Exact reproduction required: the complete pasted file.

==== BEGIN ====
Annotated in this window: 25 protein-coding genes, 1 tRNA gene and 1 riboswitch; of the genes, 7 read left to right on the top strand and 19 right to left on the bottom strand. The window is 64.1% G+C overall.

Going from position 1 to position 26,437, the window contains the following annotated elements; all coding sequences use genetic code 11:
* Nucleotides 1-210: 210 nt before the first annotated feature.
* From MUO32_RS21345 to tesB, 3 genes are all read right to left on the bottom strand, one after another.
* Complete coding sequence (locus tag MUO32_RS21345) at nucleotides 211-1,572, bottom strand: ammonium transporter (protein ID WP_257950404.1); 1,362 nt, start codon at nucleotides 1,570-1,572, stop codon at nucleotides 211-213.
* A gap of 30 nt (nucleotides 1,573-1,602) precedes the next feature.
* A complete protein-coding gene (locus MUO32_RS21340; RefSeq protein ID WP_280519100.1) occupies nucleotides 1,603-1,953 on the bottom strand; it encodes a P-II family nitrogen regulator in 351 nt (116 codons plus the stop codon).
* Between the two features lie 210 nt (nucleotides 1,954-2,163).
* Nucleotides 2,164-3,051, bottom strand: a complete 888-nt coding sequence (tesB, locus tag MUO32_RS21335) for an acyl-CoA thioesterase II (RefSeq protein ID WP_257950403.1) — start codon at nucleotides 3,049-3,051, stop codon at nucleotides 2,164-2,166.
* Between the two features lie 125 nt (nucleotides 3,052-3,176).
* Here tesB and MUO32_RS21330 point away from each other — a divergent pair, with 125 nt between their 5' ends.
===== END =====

Annotated in this window: 25 protein-coding genes, 1 tRNA gene and 1 riboswitch; of the genes, 7 read left to right on the top strand and 19 right to left on the bottom strand. The window is 64.1% G+C overall.

Going from position 1 to position 26,437, the window contains the following annotated elements; all coding sequences use genetic code 11:
* Nucleotides 1-210: 210 nt before the first annotated feature.
* From MUO32_RS21345 to tesB, 3 genes are all read right to left on the bottom strand, one after another.
* Complete coding sequence (locus tag MUO32_RS21345) at nucleotides 211-1,572, bottom strand: ammonium transporter (protein ID WP_257950404.1); 1,362 nt, start codon at nucleotides 1,570-1,572, stop codon at nucleotides 211-213.
* A gap of 30 nt (nucleotides 1,573-1,602) precedes the next feature.
* A complete protein-coding gene (locus MUO32_RS21340; RefSeq protein ID WP_280519100.1) occupies nucleotides 1,603-1,953 on the bottom strand; it encodes a P-II family nitrogen regulator in 351 nt (116 codons plus the stop codon).
* Between the two features lie 210 nt (nucleotides 1,954-2,163).
* Nucleotides 2,164-3,051, bottom strand: a complete 888-nt coding sequence (tesB, locus tag MUO32_RS21335) for an acyl-CoA thioesterase II (RefSeq protein ID WP_257950403.1) — start codon at nucleotides 3,049-3,051, stop codon at nucleotides 2,164-2,166.
* Between the two features lie 125 nt (nucleotides 3,052-3,176).
* Here tesB and MUO32_RS21330 point away from each other — a divergent pair, with 125 nt between their 5' ends.